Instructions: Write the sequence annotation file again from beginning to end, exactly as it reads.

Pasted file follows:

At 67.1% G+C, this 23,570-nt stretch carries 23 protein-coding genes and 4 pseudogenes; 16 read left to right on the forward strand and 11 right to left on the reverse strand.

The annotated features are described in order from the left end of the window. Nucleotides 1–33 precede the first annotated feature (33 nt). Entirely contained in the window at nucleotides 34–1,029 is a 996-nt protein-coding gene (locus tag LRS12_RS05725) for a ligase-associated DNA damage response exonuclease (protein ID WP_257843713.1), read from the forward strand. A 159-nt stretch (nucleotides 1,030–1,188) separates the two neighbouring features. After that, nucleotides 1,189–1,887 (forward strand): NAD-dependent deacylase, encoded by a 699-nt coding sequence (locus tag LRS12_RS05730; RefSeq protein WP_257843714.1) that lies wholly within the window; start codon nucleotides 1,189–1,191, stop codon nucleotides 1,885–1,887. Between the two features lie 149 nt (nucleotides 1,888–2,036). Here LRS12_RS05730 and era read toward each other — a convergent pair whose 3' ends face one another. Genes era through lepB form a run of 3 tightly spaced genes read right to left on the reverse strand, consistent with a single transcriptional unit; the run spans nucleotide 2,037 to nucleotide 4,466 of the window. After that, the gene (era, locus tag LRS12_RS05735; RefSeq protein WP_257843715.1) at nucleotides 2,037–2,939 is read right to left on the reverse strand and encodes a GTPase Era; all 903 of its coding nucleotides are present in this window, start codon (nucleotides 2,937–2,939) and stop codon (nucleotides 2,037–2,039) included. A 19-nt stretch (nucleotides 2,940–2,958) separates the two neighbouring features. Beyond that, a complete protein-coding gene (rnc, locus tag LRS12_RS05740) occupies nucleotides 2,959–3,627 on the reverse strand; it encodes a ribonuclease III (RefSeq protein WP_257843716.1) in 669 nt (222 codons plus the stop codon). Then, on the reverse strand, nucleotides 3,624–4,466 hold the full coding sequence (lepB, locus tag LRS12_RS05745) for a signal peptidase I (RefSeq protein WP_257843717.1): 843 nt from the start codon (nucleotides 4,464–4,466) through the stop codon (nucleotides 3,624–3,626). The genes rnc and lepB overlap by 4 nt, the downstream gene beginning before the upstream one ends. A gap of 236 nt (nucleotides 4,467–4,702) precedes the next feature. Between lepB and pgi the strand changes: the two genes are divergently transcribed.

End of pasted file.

At 67.1% G+C, this 23,570-nt stretch carries 23 protein-coding genes and 4 pseudogenes; 16 read left to right on the forward strand and 11 right to left on the reverse strand.

The annotated features are described in order from the left end of the window. Nucleotides 1–33 precede the first annotated feature (33 nt). Entirely contained in the window at nucleotides 34–1,029 is a 996-nt protein-coding gene (locus tag LRS12_RS05725) for a ligase-associated DNA damage response exonuclease (protein ID WP_257843713.1), read from the forward strand. A 159-nt stretch (nucleotides 1,030–1,188) separates the two neighbouring features. After that, nucleotides 1,189–1,887 (forward strand): NAD-dependent deacylase, encoded by a 699-nt coding sequence (locus tag LRS12_RS05730; RefSeq protein WP_257843714.1) that lies wholly within the window; start codon nucleotides 1,189–1,191, stop codon nucleotides 1,885–1,887. Between the two features lie 149 nt (nucleotides 1,888–2,036). Here LRS12_RS05730 and era read toward each other — a convergent pair whose 3' ends face one another. Genes era through lepB form a run of 3 tightly spaced genes read right to left on the reverse strand, consistent with a single transcriptional unit; the run spans nucleotide 2,037 to nucleotide 4,466 of the window. After that, the gene (era, locus tag LRS12_RS05735; RefSeq protein WP_257843715.1) at nucleotides 2,037–2,939 is read right to left on the reverse strand and encodes a GTPase Era; all 903 of its coding nucleotides are present in this window, start codon (nucleotides 2,937–2,939) and stop codon (nucleotides 2,037–2,039) included. A 19-nt stretch (nucleotides 2,940–2,958) separates the two neighbouring features. Beyond that, a complete protein-coding gene (rnc, locus tag LRS12_RS05740) occupies nucleotides 2,959–3,627 on the reverse strand; it encodes a ribonuclease III (RefSeq protein WP_257843716.1) in 669 nt (222 codons plus the stop codon). Then, on the reverse strand, nucleotides 3,624–4,466 hold the full coding sequence (lepB, locus tag LRS12_RS05745) for a signal peptidase I (RefSeq protein WP_257843717.1): 843 nt from the start codon (nucleotides 4,464–4,466) through the stop codon (nucleotides 3,624–3,626). The genes rnc and lepB overlap by 4 nt, the downstream gene beginning before the upstream one ends. A gap of 236 nt (nucleotides 4,467–4,702) precedes the next feature. Between lepB and pgi the strand changes: the two genes are divergently transcribed.